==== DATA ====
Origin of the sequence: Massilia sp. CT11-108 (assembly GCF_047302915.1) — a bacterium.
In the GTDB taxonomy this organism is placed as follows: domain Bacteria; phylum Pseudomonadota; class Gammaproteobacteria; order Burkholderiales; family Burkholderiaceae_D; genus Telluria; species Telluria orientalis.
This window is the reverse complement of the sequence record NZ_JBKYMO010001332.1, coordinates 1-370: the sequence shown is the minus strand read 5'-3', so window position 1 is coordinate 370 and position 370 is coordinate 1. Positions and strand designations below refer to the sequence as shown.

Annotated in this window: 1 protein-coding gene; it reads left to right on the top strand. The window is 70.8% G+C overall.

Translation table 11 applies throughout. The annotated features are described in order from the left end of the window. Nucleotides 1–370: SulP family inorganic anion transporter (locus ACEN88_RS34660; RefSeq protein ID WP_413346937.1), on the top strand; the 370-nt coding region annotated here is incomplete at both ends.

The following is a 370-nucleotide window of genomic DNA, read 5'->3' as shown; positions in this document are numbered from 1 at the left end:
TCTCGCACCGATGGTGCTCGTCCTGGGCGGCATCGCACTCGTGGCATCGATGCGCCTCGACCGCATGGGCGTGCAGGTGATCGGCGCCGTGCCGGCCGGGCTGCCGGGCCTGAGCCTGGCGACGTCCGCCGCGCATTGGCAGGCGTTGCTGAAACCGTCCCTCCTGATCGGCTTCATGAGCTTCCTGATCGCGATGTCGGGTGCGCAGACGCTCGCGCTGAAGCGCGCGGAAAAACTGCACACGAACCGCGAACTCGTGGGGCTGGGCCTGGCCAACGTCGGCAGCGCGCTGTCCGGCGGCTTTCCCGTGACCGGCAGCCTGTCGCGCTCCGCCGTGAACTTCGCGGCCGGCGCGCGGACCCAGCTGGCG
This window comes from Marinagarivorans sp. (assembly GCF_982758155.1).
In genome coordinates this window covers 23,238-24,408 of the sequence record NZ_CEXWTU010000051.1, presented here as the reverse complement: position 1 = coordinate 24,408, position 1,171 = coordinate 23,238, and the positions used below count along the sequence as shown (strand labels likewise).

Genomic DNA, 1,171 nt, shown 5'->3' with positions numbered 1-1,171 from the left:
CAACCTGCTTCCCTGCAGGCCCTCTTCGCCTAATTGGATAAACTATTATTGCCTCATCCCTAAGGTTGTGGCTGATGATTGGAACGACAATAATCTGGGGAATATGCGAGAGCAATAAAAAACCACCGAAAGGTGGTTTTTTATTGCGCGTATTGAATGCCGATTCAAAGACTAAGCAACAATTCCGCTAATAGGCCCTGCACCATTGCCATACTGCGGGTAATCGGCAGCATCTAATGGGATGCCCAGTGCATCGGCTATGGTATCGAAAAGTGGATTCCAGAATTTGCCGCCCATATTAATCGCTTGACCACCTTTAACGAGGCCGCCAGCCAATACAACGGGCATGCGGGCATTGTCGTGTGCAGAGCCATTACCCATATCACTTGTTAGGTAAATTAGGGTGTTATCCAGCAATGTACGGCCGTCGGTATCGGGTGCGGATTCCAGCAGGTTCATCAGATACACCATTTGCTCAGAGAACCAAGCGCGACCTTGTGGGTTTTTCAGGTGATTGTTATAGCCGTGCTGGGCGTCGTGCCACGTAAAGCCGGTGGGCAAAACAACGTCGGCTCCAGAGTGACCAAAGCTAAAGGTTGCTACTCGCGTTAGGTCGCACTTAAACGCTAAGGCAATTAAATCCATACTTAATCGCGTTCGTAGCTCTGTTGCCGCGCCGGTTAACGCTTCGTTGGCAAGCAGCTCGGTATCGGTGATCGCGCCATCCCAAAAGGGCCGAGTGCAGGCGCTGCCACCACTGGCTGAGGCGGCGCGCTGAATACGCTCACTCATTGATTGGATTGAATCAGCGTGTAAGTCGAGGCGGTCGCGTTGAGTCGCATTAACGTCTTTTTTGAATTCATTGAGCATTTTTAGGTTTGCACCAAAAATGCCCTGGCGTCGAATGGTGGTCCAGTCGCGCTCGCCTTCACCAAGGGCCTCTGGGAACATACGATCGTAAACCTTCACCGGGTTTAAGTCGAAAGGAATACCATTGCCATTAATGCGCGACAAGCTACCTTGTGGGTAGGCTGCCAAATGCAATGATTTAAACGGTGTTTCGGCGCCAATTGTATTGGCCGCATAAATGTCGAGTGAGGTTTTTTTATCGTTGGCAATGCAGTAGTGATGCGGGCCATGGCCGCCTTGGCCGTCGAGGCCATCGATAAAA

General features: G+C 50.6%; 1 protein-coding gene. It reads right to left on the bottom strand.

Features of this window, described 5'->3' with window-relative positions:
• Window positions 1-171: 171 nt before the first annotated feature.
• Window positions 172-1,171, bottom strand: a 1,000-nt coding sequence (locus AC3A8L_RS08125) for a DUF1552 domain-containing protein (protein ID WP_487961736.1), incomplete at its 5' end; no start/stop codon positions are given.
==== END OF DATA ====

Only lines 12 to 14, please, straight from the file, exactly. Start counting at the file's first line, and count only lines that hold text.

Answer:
General features: G+C 50.6%; 1 protein-coding gene. It reads right to left on the bottom strand.

Features of this window, described 5'->3' with window-relative positions:
• Window positions 1-171: 171 nt before the first annotated feature.